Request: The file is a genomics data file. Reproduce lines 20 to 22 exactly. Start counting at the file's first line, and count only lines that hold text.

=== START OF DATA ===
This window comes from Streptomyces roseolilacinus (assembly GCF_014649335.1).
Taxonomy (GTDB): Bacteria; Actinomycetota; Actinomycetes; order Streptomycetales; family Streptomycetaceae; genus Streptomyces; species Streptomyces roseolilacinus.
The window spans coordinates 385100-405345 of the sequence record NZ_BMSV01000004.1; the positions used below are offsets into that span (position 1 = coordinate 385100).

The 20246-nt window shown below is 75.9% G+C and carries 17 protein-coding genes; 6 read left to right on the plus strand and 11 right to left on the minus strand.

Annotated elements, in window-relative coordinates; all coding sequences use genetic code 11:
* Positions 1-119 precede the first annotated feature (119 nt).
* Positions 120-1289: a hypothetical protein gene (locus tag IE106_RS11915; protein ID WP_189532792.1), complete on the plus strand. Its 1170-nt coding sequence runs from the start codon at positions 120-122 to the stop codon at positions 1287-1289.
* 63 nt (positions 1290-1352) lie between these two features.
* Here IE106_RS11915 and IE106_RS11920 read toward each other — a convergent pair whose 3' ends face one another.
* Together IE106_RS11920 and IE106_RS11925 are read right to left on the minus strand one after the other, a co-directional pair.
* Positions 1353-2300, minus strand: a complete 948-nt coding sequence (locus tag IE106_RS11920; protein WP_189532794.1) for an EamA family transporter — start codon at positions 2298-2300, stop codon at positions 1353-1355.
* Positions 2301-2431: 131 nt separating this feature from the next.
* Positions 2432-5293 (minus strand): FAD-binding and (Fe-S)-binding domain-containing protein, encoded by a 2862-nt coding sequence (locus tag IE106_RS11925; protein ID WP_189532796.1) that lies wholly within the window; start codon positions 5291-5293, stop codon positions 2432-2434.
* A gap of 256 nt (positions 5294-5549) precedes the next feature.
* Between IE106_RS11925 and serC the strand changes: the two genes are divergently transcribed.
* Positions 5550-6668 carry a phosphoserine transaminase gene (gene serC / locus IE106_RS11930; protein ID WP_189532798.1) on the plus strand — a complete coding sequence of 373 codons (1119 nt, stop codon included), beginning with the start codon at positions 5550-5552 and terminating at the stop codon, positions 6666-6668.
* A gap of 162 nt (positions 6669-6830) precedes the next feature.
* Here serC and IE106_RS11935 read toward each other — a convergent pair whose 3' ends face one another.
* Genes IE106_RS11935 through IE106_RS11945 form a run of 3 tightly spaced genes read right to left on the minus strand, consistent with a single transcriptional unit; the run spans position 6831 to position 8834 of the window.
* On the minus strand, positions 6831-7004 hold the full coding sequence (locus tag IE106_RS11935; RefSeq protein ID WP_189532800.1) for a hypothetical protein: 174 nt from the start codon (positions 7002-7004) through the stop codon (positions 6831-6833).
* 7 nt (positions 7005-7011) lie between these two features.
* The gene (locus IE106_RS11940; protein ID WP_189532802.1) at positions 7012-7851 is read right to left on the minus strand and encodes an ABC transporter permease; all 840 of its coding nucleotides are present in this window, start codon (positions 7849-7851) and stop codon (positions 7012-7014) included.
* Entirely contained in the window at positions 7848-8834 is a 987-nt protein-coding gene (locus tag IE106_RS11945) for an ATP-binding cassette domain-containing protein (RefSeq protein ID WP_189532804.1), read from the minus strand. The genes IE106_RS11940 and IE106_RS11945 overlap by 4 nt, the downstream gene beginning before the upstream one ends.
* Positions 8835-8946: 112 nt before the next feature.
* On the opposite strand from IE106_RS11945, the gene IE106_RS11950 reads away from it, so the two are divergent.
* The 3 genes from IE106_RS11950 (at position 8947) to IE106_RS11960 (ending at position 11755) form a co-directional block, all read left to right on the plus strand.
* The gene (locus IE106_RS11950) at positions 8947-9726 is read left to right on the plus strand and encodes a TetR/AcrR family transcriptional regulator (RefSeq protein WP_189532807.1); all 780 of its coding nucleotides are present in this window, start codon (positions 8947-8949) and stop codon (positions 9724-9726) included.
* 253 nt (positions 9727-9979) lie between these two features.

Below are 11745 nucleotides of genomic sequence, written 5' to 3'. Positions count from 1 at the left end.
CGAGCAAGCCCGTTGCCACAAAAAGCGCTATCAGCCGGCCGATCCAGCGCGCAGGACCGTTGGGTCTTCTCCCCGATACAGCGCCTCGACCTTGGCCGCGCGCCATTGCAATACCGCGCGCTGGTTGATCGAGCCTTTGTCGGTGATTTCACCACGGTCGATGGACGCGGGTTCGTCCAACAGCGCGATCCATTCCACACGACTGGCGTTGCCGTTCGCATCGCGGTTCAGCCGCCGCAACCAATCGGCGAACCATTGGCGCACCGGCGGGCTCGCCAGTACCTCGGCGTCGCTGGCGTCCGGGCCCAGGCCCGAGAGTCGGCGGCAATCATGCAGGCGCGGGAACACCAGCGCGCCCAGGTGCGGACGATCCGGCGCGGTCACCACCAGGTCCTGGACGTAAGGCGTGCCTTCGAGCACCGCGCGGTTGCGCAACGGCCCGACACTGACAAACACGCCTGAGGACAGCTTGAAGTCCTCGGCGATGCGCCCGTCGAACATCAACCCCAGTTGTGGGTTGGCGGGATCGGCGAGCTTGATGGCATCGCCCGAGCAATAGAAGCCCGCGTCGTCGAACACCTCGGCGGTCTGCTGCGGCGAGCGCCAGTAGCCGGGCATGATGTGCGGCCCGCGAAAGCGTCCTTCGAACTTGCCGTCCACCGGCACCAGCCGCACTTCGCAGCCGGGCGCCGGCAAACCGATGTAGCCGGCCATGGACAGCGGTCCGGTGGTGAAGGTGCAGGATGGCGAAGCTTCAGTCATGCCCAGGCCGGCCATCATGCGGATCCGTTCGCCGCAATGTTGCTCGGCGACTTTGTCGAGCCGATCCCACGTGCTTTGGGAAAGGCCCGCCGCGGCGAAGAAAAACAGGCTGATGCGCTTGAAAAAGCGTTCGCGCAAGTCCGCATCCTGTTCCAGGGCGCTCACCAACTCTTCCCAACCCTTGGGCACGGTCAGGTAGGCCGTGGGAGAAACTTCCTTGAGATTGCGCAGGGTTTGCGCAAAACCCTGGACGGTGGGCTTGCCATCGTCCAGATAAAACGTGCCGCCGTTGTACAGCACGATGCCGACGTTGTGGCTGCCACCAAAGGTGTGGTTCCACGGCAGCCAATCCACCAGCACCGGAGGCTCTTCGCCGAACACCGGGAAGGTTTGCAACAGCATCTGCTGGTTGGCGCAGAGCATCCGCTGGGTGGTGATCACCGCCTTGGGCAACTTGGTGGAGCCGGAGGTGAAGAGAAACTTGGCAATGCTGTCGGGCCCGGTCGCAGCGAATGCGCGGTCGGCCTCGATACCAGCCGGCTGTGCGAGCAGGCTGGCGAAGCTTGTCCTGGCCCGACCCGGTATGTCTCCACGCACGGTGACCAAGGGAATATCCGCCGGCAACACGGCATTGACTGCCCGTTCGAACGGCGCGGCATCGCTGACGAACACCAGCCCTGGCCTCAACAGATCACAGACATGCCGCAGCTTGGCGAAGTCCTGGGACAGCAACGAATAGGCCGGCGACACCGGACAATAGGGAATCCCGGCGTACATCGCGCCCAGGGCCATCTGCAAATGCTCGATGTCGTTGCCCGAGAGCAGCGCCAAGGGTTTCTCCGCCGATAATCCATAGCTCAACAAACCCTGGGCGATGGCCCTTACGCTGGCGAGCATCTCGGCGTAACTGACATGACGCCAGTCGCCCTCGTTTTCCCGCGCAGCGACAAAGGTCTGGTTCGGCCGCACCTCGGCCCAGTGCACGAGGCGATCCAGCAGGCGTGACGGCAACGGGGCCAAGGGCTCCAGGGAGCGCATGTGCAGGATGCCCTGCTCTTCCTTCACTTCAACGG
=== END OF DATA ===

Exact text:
* On the minus strand, positions 6831-7004 hold the full coding sequence (locus tag IE106_RS11935; RefSeq protein ID WP_189532800.1) for a hypothetical protein: 174 nt from the start codon (positions 7002-7004) through the stop codon (positions 6831-6833).
* 7 nt (positions 7005-7011) lie between these two features.
* The gene (locus IE106_RS11940; protein ID WP_189532802.1) at positions 7012-7851 is read right to left on the minus strand and encodes an ABC transporter permease; all 840 of its coding nucleotides are present in this window, start codon (positions 7849-7851) and stop codon (positions 7012-7014) included.